A New Look Inside Babies' Minds

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JLP / Jose L. Pelaez / Corbis

Sure, they may while away their days eating, sleeping and soiling diapers. But Alison Gopnik says it's high time that babies got some respect. In her new book, The Philosophical Baby, the University of California, Berkeley, psychologist says modern research is revolutionizing our understanding of the first years of life, revealing early childhood to be a frenzied period of intellectual, emotional and moral development. "Any child will put the most productive scientist to shame," she writes. Gopnik spoke with TIME about the origins of creativity, the "boondoggle" of educational toys and discerning right and wrong during this uniquely fertile period of life.

TIME: You say that for most of history, babies were seen as "vegetables with a few reflexes." What's going on in a baby's mind that we didn't appreciate before?
Gopnik: If you just casually look at a baby, it doesn't look like there's very much going on there, but they know more and learn more than we would ever have thought. Every single minute is incredibly full of thought and novelty. It's easy as adults to take for granted everything it took to arrive at the state where we are.

You say babies are more imaginative and even more conscious than adults.
They take in much more information from different sources than adults do and work very hard to make sense of that information. It's one reason we think babies sleep so much — they're doing much harder work than grown-ups are. They are the R&D department of the human species.

How about moral development? One of the great philosophical debates is whether people are born with an innate sense of right and wrong or whether it develops over time. Does your research shed light on that question?
Yes, there's quite clearly an innate basis for our moral sentiments. The youngest children have a great capacity for empathy and altruism. There's a recent study that shows even 14-month-olds will climb across a bunch of cushions and go across a room to give you a pen if you drop one. And we know babies imitate facial expressions and are sensitive to emotions; there seems to be a very strong connection with other people early on. It is a very hopeful finding.

What does research suggest about the link between unstructured playtime and creativity later in life?
There's a little bit of evidence that adults who are novelists or musicians, for example, tend to remember the imaginary friends they had when they were children. It's as if they are staying in touch with those childhood abilities in a way that most of us don't. Successful creative adults seem to combine the wide-ranging exploration and openness we see in children with the focus and discipline we see in adults.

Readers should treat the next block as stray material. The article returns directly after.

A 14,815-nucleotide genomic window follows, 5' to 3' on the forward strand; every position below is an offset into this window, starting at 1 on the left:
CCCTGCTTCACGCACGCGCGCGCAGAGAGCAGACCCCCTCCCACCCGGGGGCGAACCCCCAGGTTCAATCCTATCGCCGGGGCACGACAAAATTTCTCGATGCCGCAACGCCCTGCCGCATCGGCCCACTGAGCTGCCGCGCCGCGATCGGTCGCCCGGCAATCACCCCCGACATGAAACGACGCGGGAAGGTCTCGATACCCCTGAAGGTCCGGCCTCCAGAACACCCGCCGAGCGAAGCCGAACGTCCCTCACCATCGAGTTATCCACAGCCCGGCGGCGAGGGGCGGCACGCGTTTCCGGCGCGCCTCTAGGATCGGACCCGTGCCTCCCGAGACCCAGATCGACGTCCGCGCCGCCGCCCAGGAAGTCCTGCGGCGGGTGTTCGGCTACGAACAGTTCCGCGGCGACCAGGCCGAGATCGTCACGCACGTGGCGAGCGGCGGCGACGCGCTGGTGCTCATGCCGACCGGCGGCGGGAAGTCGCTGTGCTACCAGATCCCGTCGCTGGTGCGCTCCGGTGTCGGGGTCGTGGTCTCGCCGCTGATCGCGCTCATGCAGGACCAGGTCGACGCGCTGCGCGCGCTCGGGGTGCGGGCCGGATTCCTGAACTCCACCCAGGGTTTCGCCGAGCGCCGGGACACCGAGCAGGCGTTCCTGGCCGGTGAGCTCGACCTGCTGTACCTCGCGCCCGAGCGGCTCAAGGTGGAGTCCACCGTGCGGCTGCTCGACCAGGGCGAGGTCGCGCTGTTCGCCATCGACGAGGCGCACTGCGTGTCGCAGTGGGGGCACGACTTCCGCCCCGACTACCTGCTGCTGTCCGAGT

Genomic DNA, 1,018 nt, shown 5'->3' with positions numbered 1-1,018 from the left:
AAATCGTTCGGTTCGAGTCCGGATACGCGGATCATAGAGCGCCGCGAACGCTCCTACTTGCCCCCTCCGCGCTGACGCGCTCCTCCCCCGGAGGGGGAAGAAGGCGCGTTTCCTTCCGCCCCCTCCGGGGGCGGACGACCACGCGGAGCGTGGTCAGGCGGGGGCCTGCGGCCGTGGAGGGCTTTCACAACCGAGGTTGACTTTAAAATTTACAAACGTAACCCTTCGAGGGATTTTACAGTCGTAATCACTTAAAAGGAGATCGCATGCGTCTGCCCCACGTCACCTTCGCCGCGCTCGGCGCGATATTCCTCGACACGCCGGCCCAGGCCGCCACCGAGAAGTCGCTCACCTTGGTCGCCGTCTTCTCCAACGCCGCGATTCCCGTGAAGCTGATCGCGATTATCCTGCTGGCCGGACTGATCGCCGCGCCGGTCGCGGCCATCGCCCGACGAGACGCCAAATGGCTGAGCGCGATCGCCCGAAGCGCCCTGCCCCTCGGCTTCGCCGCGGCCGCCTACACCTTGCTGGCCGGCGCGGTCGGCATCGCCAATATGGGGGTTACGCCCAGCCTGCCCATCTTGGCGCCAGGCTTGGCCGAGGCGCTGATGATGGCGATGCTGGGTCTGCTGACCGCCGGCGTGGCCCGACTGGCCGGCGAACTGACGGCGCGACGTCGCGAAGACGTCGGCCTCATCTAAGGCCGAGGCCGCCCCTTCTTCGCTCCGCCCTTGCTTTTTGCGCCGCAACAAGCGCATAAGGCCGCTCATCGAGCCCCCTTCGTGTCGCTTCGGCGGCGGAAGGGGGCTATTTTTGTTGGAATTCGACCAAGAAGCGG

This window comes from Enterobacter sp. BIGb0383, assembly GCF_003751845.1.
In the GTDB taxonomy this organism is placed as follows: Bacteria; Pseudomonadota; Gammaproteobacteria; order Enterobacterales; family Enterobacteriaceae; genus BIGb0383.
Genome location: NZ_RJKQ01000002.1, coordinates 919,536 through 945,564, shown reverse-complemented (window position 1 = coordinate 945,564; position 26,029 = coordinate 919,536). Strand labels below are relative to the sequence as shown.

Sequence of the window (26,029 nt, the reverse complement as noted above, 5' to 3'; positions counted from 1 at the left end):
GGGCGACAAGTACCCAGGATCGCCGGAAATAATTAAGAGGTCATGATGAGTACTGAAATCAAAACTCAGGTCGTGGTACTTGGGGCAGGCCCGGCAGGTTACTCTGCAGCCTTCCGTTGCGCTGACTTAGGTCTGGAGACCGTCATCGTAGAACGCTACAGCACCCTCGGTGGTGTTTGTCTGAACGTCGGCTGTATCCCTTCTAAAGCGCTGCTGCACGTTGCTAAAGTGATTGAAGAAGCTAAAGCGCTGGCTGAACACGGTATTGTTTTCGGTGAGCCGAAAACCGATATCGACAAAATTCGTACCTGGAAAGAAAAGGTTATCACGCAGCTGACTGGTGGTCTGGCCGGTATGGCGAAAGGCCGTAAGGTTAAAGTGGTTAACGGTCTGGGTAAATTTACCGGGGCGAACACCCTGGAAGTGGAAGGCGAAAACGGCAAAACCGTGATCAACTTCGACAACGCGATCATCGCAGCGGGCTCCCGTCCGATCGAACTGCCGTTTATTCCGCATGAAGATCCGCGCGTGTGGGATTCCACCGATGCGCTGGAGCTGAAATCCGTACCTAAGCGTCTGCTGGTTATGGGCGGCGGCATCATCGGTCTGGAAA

I was surprised to read how quickly babies seem to absorb the culture that surrounds them. For instance, you say Japanese babies tend to be more anxious than babies from other countries.
That's another thing that studying babies can help make us realize. Many of the things we just take for granted, that we just think are parts of our [personal] backgrounds, are really things that we've learned.

What are the holy grails for you now in child psychology? What are the pressing questions we're trying to figure out?
The real excitement is collaborating with computer scientists and neuroscientists and starting to understand in detail how children learn so much so quickly. Another interesting frontier is understanding how learning fits with children's emotions and moral relationships. Those two things have tended to be separate — there are people who study emotion and there are people who study knowledge. Increasingly, we're realizing that those things go hand in hand for babies.

What does all this mean for parents? Does your research have any guidance for raising children?
One takeaway is that the billion-dollar industry of quote-unquote educational toys that are supposed to make your baby smarter is a boondoggle. There's no evidence that any of those things make a difference. Children are learning the way that other people's minds work, which is much more important to learn than even letters and numbers. I'm afraid the parenting advice to come out of developmental psychology is very boring: pay attention to your kids and love them.